Article by Anja Kaspersen and Wendell Wallach: “…Extremely troubling is the fact that the people who are most vulnerable to negative impacts from such rapid expansions of AI systems are often the least likely to be able to join the conversation about these systems, either because they have no or restricted digital access or their lack of digital literacy makes them ripe for exploitation.
Such vulnerable groups are often theoretically included in discussions, but not empowered to take a meaningful part in making decisions. This engineered inequity, alongside human biases, risks amplifying otherness through neglect, exclusion, misinformation, and disinformation.
Society should be deeply concerned that nowhere near enough substantive progress is being made to develop and scale actionable legal, ethical oversight while simultaneously addressing existing inequalities.
So, why hasn’t more been done? There are three main issues at play:
First, many of the existing dialogues around the ethics of AI and governance are too narrow and fail to understand the subtleties and life cycles of AI systems and their impacts.
Often, these efforts focus only on the development and deployment stages of the technology life cycle, when many of the problems occur during the earlier stages of conceptualization, research, and design. Or they fail to comprehend when and if AI system operates at a level of maturity required to avoid failure in complex adaptive systems.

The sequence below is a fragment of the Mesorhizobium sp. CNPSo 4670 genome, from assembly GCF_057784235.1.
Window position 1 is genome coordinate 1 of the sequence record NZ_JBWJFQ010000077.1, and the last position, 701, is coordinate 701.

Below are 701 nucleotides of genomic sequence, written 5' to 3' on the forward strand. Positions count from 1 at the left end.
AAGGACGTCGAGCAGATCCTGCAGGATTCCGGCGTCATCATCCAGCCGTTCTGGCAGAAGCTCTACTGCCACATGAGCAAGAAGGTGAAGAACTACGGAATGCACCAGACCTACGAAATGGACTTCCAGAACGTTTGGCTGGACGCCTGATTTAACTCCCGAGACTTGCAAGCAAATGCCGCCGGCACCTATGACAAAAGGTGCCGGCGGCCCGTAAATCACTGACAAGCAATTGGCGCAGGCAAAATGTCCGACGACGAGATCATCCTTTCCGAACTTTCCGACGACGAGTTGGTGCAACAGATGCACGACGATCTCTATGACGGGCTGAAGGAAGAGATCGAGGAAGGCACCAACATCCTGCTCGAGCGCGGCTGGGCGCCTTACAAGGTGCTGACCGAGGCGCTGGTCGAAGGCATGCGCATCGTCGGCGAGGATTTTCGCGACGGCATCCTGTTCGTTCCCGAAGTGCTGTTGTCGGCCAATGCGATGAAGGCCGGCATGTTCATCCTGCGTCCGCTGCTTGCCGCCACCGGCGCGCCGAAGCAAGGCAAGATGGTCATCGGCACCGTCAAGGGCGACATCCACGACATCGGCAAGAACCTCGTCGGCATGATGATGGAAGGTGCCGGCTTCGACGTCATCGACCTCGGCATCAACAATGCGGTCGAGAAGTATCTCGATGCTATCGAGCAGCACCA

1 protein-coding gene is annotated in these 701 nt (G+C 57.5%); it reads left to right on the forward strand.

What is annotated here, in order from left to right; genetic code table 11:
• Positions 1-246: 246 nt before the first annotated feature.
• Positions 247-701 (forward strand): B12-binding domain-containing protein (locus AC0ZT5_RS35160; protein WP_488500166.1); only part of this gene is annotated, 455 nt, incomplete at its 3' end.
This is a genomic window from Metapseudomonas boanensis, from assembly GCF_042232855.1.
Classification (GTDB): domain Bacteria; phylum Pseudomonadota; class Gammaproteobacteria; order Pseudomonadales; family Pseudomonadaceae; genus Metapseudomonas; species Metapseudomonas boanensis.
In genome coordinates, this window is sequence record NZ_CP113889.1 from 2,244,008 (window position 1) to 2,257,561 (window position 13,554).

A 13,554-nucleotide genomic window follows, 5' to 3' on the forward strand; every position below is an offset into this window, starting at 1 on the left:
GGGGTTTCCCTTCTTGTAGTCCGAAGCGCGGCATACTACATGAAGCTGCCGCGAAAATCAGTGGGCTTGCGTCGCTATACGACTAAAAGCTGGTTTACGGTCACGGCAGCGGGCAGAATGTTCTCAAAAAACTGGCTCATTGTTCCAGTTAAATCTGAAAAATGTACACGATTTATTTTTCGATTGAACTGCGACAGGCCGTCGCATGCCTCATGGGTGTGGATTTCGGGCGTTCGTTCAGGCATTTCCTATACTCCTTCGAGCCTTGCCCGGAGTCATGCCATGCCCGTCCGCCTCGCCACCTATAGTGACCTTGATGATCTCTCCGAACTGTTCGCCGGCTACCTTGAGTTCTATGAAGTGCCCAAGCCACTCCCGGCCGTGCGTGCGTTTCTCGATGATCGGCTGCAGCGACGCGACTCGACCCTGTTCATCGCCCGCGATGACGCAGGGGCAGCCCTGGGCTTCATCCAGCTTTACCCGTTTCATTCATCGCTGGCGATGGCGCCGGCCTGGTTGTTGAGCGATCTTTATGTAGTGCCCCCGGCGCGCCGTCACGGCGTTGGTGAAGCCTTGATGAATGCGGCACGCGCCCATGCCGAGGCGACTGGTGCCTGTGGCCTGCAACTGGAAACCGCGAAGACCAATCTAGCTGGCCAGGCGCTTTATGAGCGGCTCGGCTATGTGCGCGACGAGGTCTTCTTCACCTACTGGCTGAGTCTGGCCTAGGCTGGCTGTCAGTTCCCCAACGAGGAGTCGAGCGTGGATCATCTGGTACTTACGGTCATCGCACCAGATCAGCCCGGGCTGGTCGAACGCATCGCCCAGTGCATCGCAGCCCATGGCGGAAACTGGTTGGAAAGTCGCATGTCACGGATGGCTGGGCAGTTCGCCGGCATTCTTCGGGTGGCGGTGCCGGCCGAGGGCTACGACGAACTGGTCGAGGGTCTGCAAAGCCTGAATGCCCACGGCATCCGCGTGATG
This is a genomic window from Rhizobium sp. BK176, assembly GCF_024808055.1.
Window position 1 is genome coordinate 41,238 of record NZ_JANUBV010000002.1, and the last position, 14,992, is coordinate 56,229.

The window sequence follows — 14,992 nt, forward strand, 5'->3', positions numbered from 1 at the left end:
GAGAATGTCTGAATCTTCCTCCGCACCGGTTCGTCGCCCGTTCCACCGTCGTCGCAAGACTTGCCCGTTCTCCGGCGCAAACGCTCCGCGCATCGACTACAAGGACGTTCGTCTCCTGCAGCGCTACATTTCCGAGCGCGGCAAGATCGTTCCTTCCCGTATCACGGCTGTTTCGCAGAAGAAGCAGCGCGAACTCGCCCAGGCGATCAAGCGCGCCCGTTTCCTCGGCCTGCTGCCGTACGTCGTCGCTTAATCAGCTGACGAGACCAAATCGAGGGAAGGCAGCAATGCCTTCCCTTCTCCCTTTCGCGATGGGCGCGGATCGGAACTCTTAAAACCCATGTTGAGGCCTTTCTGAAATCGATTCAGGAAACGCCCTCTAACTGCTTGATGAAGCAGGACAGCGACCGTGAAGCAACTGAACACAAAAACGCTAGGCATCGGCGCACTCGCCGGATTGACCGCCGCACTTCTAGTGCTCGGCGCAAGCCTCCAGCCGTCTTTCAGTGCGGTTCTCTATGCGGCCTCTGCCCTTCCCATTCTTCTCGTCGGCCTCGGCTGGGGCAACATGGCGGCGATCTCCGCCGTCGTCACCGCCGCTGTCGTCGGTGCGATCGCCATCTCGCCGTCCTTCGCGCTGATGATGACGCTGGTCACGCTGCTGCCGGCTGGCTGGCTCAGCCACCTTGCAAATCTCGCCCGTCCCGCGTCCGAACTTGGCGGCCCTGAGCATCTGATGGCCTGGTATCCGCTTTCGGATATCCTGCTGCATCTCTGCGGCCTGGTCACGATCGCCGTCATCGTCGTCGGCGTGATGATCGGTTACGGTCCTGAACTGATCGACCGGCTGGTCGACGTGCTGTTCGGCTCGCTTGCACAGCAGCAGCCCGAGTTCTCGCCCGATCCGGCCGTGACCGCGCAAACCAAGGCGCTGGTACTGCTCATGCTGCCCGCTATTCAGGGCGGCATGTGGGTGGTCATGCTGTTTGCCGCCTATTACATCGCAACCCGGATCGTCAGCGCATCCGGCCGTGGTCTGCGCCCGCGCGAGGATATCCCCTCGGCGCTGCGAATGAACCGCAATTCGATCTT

Or they focus on some aspects of ethics, while ignoring other aspects that are more fundamental and challenging. This is the problem known as “ethics washing” – creating a superficially reassuring but illusory sense that ethical issues are being adequately addressed, to justify pressing forward with systems that end up deepening current patterns.
Let’s be clear: every choice entails tradeoffs. “Ethics talk” is often about underscoring the various tradeoffs entailed in differing courses of action. Once a course has been selected, comprehensive ethical oversight is also about addressing the considerations not accommodated by the options selected, which is essential to any future verification effort. This vital part of the process is often a stumbling block for those trying to address the ethics of AI.
The second major issue is that to date all the talk about ethics is simply that: talk.
We’ve yet to see these discussions translate into meaningful change in managing the ways in which AI systems are being embedded into various aspect of our lives….
A third issue at play is that discussions on AI and ethics are still largely confined to the ivory tower.
There is an urgent need for more informed public discourse and serious investment in civic education around the societal impact of the bio-digital revolution. This could help address the first two problems, but most of what the general public currently perceives about AI comes from sci-fi tropes and blockbuster movies.
A few examples of algorithmic bias have penetrated the public discourse. But the most headline-grabbing research on AI and ethics tends to focus on far-horizon existential risks. More effort needs to be invested in communicating to the public that, beyond the hypothetical risks of future AI, there are real and imminent risks posed by why and how we embed AI systems that currently shape everyone’s daily lives….(More)”.